The announcement by the Minister for Justice that he intends to transfer the operation of the criminal legal aid system to the Legal Aid Board might seem like it makes sense, but is likely to result in delays and possibly higher costs.
Currently, the Legal Aid Board administers the civil legal aid scheme and deals almost exclusively with family law matters. It meets clients and assesses their means. Often the Board handles the client’s case itself from one of its law centres. In some cases, the Board refers the client to a private solicitor and issues a certificate to cover costs (with the Board paying the solicitor’s fees according to set rates). Due to increased demands on the system (as noted by the Minister himself), it appears to be increasingly common for the Board to refer clients to private solicitors.
The criminal legal aid scheme is administered by the Courts Service, with an application being made to the judge who first deals with an accused person. The assessment of means is done by the judge and can often be far less formal than that applied by the Board. For example, if the judge is told that the accused is not working and has no significant assets, (s)he may issue a certificate immediately to cover the costs of the defence. (There is no connection between the State funded legal aid schemes and the volunteer-led Free Legal Advice Centres.)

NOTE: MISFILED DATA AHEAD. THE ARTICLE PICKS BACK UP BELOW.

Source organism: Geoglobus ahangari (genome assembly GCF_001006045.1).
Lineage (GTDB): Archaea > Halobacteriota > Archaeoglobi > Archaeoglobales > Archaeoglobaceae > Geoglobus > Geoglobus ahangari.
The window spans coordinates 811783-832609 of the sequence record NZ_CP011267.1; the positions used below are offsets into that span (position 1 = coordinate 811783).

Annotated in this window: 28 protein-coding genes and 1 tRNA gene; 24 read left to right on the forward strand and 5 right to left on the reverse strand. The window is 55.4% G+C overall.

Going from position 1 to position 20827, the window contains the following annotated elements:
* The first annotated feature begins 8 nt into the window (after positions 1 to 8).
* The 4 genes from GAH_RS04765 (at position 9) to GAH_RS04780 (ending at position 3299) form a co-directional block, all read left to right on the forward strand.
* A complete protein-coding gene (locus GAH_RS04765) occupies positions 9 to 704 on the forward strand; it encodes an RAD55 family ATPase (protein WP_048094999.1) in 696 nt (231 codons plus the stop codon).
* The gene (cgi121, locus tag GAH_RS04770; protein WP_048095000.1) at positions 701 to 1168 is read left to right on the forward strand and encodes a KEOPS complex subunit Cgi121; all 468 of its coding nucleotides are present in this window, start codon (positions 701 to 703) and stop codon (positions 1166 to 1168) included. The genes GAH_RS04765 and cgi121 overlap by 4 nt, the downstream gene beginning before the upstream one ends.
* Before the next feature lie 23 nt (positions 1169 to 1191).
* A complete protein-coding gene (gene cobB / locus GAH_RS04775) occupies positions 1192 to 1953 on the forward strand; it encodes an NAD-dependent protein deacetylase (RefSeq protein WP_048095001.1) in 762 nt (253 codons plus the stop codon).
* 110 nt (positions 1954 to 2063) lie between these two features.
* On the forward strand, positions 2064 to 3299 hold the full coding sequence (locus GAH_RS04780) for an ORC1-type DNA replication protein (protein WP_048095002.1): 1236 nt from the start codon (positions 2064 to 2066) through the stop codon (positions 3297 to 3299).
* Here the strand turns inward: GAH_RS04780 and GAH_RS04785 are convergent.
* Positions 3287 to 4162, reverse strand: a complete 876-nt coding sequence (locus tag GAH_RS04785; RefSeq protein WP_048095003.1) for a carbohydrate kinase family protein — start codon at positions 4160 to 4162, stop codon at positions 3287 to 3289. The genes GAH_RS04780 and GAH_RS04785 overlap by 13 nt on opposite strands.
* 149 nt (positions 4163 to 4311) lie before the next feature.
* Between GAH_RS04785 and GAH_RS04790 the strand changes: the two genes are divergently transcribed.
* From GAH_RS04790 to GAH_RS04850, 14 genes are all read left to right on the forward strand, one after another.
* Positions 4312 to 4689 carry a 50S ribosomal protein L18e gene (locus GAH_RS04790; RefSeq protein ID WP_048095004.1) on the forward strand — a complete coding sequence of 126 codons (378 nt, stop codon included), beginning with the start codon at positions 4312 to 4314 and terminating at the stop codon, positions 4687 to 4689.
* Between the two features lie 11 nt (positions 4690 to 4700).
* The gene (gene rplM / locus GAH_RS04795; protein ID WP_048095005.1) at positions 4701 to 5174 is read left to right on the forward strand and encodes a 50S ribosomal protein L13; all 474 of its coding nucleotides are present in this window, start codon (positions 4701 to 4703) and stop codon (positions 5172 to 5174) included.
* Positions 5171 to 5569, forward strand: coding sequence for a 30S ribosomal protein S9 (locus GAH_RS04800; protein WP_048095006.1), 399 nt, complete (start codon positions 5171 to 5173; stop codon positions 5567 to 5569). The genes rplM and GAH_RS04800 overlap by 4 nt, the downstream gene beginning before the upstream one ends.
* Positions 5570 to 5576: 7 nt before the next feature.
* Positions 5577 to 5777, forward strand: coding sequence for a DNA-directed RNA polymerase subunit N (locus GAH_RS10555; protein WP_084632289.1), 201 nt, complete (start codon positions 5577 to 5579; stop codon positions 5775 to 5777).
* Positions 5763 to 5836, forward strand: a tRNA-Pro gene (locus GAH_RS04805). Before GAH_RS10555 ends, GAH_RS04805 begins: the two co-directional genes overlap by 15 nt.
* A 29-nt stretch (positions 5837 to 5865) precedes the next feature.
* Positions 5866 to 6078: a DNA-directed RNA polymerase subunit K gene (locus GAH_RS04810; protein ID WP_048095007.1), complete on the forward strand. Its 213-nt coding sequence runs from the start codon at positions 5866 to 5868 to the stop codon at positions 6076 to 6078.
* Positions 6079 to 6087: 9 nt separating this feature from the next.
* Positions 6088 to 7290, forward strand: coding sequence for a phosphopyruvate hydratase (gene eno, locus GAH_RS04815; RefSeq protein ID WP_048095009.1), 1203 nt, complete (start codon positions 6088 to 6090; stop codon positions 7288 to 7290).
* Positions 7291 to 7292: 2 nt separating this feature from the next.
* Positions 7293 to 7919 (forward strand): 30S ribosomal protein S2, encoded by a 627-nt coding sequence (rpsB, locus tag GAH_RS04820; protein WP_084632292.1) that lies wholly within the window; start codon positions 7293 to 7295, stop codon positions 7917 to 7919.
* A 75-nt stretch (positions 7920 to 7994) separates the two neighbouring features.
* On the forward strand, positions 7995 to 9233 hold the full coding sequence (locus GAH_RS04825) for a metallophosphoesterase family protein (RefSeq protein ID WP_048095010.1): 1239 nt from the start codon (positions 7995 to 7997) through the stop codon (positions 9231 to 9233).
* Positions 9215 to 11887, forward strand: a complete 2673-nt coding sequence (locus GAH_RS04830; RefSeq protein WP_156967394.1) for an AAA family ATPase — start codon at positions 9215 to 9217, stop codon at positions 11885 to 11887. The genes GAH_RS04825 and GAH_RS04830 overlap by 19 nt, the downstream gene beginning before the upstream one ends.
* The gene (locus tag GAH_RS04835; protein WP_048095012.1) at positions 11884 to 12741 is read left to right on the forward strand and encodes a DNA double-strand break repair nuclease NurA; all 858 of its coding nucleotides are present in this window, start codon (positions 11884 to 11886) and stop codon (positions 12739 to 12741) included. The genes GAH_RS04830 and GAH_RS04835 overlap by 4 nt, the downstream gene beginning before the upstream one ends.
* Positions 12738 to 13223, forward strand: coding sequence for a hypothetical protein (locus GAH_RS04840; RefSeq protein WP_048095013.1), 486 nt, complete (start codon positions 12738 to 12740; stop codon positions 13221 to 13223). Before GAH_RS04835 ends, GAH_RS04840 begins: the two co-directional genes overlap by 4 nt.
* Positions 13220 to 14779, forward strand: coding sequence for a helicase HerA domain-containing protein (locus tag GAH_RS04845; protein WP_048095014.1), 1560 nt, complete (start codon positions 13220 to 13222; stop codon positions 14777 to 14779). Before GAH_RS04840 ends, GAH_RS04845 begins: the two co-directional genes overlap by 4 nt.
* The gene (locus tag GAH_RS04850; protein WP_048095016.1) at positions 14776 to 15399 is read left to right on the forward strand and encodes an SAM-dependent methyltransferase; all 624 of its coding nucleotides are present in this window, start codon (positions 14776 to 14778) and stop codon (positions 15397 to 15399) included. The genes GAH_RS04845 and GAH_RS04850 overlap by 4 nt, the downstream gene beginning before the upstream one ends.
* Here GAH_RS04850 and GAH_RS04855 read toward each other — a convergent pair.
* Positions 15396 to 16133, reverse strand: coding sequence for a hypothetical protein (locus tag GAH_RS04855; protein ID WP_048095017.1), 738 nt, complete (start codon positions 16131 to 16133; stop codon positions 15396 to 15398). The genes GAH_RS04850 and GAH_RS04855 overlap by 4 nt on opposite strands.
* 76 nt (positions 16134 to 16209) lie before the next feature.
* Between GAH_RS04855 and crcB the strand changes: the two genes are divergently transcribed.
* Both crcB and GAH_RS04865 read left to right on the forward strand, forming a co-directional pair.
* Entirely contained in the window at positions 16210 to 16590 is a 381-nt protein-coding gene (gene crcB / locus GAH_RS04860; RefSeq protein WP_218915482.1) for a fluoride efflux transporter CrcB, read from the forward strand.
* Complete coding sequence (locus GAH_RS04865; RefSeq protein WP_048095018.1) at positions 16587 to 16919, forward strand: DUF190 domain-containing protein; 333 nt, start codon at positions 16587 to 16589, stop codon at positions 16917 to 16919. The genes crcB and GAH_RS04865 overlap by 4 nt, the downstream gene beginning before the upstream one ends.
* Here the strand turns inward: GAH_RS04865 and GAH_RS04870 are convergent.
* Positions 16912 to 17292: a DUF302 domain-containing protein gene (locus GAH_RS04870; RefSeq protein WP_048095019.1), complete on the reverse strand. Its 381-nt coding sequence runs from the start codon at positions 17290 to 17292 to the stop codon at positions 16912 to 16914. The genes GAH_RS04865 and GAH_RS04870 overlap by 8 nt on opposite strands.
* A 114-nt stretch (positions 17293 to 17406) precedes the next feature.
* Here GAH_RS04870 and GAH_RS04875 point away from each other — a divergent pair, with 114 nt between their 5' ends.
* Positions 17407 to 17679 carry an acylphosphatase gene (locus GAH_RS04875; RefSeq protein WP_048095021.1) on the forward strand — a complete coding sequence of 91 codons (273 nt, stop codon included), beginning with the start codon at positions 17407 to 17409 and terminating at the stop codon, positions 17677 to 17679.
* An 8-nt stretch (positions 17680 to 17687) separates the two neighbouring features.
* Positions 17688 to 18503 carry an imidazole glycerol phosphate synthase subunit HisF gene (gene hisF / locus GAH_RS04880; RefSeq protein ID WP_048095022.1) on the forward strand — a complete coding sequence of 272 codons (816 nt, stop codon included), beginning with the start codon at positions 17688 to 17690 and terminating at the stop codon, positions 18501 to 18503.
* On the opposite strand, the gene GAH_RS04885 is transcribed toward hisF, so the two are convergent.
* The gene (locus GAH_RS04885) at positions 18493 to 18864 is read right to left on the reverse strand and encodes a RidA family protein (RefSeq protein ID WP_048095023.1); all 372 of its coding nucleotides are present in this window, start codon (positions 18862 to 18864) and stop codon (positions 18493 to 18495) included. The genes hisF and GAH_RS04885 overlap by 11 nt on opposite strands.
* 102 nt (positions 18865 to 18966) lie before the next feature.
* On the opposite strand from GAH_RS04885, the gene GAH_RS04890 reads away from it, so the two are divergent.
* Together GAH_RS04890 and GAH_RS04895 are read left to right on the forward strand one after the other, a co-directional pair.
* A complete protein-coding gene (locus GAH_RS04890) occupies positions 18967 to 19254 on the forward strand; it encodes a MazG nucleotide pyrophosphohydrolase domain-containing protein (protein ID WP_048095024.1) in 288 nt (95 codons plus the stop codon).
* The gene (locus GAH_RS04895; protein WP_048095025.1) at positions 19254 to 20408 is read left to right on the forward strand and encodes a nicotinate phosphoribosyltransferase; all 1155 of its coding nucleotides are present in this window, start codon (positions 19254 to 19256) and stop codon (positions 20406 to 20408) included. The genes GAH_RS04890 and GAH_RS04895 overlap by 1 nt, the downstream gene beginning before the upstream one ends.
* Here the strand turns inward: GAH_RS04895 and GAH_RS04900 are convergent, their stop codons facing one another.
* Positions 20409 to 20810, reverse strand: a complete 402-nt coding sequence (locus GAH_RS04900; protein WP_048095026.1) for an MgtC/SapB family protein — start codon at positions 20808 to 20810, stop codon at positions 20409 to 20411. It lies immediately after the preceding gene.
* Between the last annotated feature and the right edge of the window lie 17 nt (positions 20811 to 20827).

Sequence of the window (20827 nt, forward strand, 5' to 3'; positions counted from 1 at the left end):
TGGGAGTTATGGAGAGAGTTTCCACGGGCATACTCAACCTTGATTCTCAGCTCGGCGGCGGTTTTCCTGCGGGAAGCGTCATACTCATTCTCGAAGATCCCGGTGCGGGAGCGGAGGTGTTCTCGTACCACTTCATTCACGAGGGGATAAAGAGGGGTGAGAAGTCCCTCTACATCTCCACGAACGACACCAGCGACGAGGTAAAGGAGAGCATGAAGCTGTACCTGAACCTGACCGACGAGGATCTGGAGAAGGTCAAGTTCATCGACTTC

Having the two systems in operation may seem an unnecessary duplication, but there are differences in the demands made of each. Generally, criminal cases will move faster and involve more urgency. The Minister says the change is aimed at cutting costs and improving efficiency, so it is interesting to read the reaction of Frank Brady, director of legal aid at the LAB:
“There is no expertise and very little knowledge of criminal legal aid [in the Legal Aid Board]. The two systems are fundamentally different, and the board will face a difficult learning curve. Nevertheless, the board would welcome the opportunity to play a lead role in the future development of the criminal legal aid service.”
In the long run, streamlining the two schemes might make sense, but this story does not engender optimism. Rather, it appears we are faced with a rash decision to be rushed through the Oireachtas, followed by a period of disruption and delay.
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